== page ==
A total of 143 patients selected using the ACR 2010 FM criteria were enrolled at 12 sites in a 16-week, double-blind, placebo-controlled trial.  Patients were randomized (1:1) to receive a proprietary combination of celecoxib + famciclovir or placebo.  Outcome measures included a 24-hour recall pain numeric rating scale (NRS), Fibromyalgia Impact Questionnaire (FIQ-R), Patient Global Impression of Change (PGIC), and the PROMIS fatigue short form at baseline, and after 6, 12 and 16 weeks of study participation.

Here are Dr Pridgen’s results:

The primary efficacy endpoint was change in pain from baseline.  Pain reduction was evaluated using the pain NRS and the 7-day recall pain item from the FIQ-R.  Change from baseline was determined using an MMRM approach with LOCF/ BOCF imputation for missing data.  A significant decrease in pain was observed for patients on treatment vs. placebo at 16 weeks by both measures.  The absolute change on the NRS was -1.9 units vs -1.1, comparing active to placebo (p=0.031).  On the FIQ-R item, the change was -2.2 vs -0.92 (p=0.001).  Key secondary endpoints included analysis of the PGIC, where a value of “1” or “2” was considered a clinical responder.  Significantly improved PGIC response rates were noted at endpoint: 33.3% for active vs 19.2% in placebo patients (p=0.031).  Total FIQR score change at the endpoint visit was -17.54 vs -7.87 (p=0.002), while changes in the 3 domains were 14.29 vs -5.44 (p=0.004) for Function, -4.29 vs -1.89 (p=0.003) for Overall Impact, and -16.77 vs -7.90 (p=0.004) for Symptoms.  In addition, improvements in fatigue were seen at endpoint on the PROMIS fatigue (-7.62 units vs -4.15; p=0.020).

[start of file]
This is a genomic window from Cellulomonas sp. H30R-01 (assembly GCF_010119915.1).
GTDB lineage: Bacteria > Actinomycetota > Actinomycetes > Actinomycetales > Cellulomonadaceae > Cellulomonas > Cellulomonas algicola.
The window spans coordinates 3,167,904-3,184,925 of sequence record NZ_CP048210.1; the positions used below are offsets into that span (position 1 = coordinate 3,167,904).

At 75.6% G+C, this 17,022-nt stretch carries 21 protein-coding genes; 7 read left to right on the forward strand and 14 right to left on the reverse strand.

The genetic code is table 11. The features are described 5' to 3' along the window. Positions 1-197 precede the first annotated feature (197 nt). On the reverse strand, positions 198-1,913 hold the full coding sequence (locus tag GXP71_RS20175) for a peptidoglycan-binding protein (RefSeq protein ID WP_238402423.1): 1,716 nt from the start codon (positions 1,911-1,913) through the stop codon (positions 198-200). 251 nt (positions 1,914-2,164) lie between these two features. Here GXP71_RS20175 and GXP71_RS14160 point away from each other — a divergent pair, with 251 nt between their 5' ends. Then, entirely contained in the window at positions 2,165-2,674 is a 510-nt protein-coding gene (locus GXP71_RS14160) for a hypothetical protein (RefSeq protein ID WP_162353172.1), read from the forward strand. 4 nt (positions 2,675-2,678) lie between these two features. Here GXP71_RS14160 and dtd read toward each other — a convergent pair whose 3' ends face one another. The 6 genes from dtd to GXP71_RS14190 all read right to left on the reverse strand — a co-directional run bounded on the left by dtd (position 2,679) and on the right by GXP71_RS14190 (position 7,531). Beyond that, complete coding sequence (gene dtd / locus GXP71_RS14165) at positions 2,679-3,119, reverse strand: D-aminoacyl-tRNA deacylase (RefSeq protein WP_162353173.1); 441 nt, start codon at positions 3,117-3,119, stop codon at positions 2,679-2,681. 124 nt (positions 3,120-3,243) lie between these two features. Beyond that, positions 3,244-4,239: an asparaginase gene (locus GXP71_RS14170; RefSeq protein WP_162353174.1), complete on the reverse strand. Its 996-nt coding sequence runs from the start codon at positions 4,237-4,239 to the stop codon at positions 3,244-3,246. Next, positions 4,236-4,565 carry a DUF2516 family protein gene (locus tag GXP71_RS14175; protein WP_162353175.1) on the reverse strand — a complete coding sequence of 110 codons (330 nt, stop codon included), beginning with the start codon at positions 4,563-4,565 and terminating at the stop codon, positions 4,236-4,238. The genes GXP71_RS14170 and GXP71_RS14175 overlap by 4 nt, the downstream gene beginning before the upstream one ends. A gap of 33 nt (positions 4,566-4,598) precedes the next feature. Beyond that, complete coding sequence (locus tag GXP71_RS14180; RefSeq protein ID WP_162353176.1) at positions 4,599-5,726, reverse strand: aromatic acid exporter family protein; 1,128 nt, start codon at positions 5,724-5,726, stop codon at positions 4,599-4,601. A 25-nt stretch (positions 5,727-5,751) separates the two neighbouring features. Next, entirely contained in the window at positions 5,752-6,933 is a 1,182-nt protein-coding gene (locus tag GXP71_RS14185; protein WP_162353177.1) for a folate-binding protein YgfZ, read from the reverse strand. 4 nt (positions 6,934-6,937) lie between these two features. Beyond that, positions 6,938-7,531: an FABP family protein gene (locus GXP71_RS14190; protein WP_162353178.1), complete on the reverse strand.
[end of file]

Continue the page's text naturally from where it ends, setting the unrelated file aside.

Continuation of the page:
The safety profile was especially encouraging.  Despite the celecoxib component, gastrointestinal and nervous system treatment emergent adverse events were reported significantly more often in the placebo treatment group (GI:  29.0% vs 42.5%; nervous system:  17.4% vs 23.3%; active to placebo), and study completion rates favored active treatment over placebo (82.6% vs. 60.8%) (largely driven by higher placebo discontinuation rates due to adverse events and lack of efficacy).

In short, Dr. Pridgen used two different methods to track patients pain. He used a Numeric Rating Scale (NRS), which is the 0-10 scale that so many of us are so familiar with. He also used The Revised FM Impact Questionnaire (FIQR) to assist patients in reporting their pain levels. This questionnaire requires patients to respond to a variety of statements such as, “[How difficult is it to] Change sheets on bed,” on a scale that ranges from No Difficulty to Very Difficult. Both systems showed a significant decrease in symptoms following treatment with both Famvir and Celebrex.